Mary C. Boyce is Dean of Engineering at The Fu Foundation School of Engineering and Applied Science at Columbia University in the City of New York and the Morris A. and Alma Schapiro Professor of Engineering. Dean Boyce leads the education and research mission of Columbia Engineering with more than 175 faculty, 1500 undergraduate students, 2500 graduate students, and 100 postdoctoral fellows. She is committed to facilitating and celebrating the creativity and innovation of students and faculty. Dean Boyce earned her BS degree in engineering science and mechanics from Virginia Tech, and her MS and PhD degrees in mechanical engineering from MIT.
Katepalli Sreenivasan is President of NYU Polytechnic School of Engineering and Dean of Engineering at New York University, where he also serves as Executive Vice Provost in charge of science and technology. Prior to coming to NYU, he served from 2003 to 2009 as the director of the International Centre for Theoretical Physics in Trieste, Italy, for nearly seven years. Earlier, he taught at the University of Maryland for about a year and a half, as Distinguished University Professor, Glenn L. Martin Professor of Engineering and Professor of Physics, and as the Director of the Institute for Physical Science and Technology. Prior to that, Sreenivasan taught at Yale since 1979 as a faculty member, first in the department of engineering and applied science and subsequently in several other capacities. He has been a visiting professor at Caltech, Rockefeller University, Cambridge University, and the Institute for Advanced Study at Princeton, among others.
Peter J. Madonia is Chief Operating Officer of the Rockefeller Foundation, overseeing human and financial resources, information technology, facilities and office services, records management and library services. Prior to joining the Rockefeller Foundation, Mr. Madonia served as chief of staff to Former New York City Mayor Michael R. Bloomberg. Mr. Madonia’s previous experience in New York City government included serving as first deputy commissioner of the Fire Department, deputy commissioner for budget and operations at the Department of Buildings, and chief of staff to the deputy mayor for operations. Mr. Madonia received a bachelor’s degree from Fordham University, where he has taught urban studies as an adjunct professor. He also has a master’s degree in Urban Studies from the University of Chicago.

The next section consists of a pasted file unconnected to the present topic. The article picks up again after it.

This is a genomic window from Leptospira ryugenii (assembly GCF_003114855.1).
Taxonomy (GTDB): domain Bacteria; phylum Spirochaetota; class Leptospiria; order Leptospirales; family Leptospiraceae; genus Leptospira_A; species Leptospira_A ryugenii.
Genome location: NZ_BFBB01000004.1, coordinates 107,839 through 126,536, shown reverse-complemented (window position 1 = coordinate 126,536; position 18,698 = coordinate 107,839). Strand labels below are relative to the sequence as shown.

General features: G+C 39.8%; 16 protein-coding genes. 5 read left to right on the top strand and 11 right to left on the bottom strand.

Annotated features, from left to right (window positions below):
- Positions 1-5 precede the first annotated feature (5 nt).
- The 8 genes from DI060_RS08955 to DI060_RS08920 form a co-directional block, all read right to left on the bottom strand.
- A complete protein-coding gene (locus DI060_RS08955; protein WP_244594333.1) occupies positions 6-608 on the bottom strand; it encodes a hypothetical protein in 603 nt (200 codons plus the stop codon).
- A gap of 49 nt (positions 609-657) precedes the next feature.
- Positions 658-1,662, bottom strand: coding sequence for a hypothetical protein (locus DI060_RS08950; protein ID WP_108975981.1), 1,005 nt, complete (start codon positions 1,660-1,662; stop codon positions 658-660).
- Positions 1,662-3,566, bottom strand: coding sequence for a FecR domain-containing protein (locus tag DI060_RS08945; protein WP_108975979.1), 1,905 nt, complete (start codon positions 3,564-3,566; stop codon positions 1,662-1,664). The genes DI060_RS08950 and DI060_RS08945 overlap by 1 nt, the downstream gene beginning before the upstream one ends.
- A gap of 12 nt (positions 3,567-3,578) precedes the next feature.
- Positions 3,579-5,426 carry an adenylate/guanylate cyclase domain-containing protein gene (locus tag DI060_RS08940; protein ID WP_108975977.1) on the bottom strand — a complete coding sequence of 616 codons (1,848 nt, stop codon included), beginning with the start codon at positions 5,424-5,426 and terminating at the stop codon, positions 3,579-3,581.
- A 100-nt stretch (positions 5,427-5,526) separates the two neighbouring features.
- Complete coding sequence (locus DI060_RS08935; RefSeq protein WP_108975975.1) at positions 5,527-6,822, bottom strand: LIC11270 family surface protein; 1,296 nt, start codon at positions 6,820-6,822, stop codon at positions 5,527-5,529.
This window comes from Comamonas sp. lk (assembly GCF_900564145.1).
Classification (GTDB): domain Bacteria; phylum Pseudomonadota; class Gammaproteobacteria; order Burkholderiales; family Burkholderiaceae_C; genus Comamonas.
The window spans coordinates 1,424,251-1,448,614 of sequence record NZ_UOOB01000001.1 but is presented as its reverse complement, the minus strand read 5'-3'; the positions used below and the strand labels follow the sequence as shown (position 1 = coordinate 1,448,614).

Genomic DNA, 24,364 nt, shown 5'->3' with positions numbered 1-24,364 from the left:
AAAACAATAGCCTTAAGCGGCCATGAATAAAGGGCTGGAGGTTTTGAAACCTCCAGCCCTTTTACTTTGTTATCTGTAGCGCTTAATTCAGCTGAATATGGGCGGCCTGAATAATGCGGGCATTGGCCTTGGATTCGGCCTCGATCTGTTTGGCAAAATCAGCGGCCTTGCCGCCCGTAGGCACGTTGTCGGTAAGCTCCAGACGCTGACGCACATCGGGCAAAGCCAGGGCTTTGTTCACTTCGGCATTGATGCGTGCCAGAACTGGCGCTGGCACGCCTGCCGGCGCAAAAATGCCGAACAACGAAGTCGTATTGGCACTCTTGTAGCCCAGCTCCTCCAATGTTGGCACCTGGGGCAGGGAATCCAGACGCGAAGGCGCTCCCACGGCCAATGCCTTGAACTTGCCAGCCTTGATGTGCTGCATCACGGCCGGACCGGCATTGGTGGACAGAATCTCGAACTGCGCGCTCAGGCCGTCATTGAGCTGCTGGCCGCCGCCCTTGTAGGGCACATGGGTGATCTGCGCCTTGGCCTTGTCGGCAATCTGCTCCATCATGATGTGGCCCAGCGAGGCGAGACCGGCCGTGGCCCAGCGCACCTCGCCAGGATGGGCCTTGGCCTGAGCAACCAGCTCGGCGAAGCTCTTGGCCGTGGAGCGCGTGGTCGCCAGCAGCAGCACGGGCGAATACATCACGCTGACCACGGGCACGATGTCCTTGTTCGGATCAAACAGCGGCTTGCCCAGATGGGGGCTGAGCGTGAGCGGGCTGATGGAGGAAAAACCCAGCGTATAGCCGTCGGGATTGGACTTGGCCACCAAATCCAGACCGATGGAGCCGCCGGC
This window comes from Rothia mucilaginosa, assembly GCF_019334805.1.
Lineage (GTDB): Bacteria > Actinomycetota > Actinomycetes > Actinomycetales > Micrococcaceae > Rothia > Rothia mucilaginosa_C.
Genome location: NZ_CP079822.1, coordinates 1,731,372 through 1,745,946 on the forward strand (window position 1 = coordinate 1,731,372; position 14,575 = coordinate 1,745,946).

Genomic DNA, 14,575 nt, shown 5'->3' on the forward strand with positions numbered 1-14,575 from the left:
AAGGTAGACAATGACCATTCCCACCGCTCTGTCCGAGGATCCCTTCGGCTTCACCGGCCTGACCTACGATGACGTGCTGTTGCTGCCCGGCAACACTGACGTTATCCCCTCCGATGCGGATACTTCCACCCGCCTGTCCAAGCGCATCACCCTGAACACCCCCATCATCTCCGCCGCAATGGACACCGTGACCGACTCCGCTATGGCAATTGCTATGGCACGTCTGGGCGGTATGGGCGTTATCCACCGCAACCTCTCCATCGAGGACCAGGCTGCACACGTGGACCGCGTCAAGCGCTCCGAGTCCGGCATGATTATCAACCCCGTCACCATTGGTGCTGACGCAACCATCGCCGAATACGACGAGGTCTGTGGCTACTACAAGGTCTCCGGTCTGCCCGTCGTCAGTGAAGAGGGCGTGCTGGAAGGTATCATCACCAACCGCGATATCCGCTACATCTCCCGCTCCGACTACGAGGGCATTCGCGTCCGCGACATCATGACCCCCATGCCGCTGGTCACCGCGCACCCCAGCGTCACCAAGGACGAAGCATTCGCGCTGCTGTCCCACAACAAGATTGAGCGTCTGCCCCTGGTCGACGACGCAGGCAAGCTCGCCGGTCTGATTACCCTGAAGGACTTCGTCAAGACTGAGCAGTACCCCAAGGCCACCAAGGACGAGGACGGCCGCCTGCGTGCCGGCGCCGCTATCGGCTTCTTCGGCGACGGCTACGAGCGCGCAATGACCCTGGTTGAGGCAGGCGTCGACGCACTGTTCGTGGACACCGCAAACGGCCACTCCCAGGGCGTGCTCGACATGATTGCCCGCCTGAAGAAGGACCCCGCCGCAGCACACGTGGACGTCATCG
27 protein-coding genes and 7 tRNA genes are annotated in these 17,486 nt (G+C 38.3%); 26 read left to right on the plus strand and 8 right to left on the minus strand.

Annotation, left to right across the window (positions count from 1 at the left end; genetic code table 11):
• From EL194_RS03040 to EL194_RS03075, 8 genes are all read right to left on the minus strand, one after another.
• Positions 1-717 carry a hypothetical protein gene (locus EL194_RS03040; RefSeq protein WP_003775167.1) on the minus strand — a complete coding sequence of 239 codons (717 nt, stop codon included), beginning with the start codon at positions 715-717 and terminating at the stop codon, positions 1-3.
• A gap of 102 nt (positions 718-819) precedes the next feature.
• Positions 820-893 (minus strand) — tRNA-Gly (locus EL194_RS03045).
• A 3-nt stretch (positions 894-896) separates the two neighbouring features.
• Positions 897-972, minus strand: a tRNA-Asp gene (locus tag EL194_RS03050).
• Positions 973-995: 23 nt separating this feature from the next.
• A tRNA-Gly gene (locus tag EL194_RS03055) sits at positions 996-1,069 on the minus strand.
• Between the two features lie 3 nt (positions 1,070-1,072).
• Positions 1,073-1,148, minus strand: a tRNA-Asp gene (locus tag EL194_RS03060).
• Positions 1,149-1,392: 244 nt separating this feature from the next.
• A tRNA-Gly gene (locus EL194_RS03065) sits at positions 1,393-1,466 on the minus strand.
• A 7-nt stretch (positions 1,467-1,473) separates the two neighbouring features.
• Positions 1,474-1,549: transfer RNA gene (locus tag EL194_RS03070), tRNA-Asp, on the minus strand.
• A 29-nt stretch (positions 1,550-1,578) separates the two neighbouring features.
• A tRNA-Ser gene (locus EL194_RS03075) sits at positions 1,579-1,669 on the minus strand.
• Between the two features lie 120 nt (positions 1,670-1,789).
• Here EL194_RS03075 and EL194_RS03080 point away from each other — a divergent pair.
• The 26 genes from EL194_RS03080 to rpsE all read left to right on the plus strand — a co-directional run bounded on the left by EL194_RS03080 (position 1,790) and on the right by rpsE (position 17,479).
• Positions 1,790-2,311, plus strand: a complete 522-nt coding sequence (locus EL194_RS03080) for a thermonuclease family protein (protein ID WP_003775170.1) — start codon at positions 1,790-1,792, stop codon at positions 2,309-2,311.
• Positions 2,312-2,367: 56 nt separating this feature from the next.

Bill Goldstein was most recently the Senior Advisor to the Mayor for Recovery, Resiliency and Infrastructure. He retired from City Service in January 2016. Bill previously served as Executive Vice President at the MTA Capital Construction Company. He was also the President and CEO of the New York City School Construction Authority. Bill has also served as Director of Capital Program Management at the MTA and Deputy Executive Director for Capital Programs for the Port Authority of New York and New Jersey. He previously held senior management positions at two major New York City consulting firms, Parsons Brinkerhoff and URS. Bill has a B.S. in Economics from The Wharton School, University of Pennsylvania and a master’s degree in City Planning from the University of Pennsylvania.
Wayne A. Crew is the General Secretary of the National Academy of Construction (NAC). Prior to NAC he served as Director of the Construction Industry Institute (CII) for nine years. He joined CII in 2004 as the Associate Director of Research. Before CII, he served as vice president of construction for Technip USA Corporation in Houston, Texas. Crew spent 23 years at KBR and its predecessor companies, Kellogg Brown & Root and Brown & Root. He retired from KBR as vice president and business segment leader for industrial services. Crew serves on the national and local Boards of Directors for the ACE Mentor program, and has served on the Board of Trustees for the National Center for Construction Education and Research, and the Board of Directors for FIATECH. He is a graduate of engineering school at Michigan State University and holds an MBA from the University of Houston Executive Program.